The belief that Nigeria’s leadership problem lies within the age factor is held by Nigerians, elite and proletariat alike.
Citing health problems, lack of profound knowledge and the false display of empathy to the needs of the existing and evolving society as their defence, their beliefs are not unfounded. Nigeria continues to rank as one of the most corrupt nations in the world, the polity is characterized by debts and the masses continue to decry the disassociation of reality by her leaders and the trend of using electoral office as a retirement home.
Owing to this, the call for the entry of youths into the Nigerian political sphere has been on the increase. As such, the NotTooYoungToRun bill, which will enable the reduction of the age of people running for office, was appraised an important bill in the Nigerian political sphere and a welcome development in a country. The bill, Nigerians argued, will allow for the introduction of fresh and innovative ideas in an enabling environment.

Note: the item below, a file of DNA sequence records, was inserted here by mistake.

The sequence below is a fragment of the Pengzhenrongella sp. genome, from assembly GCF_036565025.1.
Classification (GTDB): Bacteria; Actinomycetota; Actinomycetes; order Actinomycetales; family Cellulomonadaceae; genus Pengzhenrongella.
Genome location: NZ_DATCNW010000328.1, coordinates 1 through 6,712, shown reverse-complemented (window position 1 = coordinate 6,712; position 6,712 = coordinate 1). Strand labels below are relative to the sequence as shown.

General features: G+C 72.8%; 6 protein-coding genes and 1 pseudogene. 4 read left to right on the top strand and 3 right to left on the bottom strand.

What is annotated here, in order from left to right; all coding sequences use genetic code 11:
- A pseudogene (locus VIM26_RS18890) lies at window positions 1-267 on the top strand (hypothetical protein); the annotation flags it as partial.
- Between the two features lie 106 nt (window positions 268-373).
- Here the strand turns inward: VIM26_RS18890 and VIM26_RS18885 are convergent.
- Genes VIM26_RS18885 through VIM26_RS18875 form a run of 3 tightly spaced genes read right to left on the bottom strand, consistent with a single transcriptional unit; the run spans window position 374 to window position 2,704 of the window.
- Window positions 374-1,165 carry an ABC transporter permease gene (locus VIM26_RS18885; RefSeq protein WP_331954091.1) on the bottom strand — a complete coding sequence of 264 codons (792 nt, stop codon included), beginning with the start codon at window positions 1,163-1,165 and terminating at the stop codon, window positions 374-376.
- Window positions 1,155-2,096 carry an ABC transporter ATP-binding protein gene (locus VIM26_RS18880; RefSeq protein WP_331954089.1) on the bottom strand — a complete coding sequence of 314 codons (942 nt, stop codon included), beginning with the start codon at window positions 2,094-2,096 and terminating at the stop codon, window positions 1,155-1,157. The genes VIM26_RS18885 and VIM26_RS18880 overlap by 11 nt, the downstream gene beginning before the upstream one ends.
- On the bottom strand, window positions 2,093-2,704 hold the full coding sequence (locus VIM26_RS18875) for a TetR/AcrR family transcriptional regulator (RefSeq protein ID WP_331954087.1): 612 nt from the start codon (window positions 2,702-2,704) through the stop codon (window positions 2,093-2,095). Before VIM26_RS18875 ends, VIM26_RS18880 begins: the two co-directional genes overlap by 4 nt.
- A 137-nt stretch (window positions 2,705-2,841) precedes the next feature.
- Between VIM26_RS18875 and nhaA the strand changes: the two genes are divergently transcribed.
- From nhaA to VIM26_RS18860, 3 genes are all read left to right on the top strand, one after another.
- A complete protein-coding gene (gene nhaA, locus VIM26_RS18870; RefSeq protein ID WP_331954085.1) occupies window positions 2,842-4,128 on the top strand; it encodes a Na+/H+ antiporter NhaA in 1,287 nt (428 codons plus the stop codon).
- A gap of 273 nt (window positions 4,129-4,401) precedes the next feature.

In this regard, Nigerians have witnessed the of young and vibrant citizens who are promising to get rid or improve on the recycled manifestoes of the different governments to the benefit of society.
Yet, a school of thought believes that the young when giving the opportunity will not fare any better based on the ideals they hold. Itse Sagay, Chairman of the Presidential Advisory Committee Against Corruption, opines “It is shallow-thinking for anyone to think that if a youth becomes president, he will do better than the older one”.
He argues that the ideals of the current generation are centred around the desire to make wealth through any means.
Keep a date with us tomorrow as we question if youthfulness necessarily translates to good leadership.
Tip** It is in the Guardian Newspaper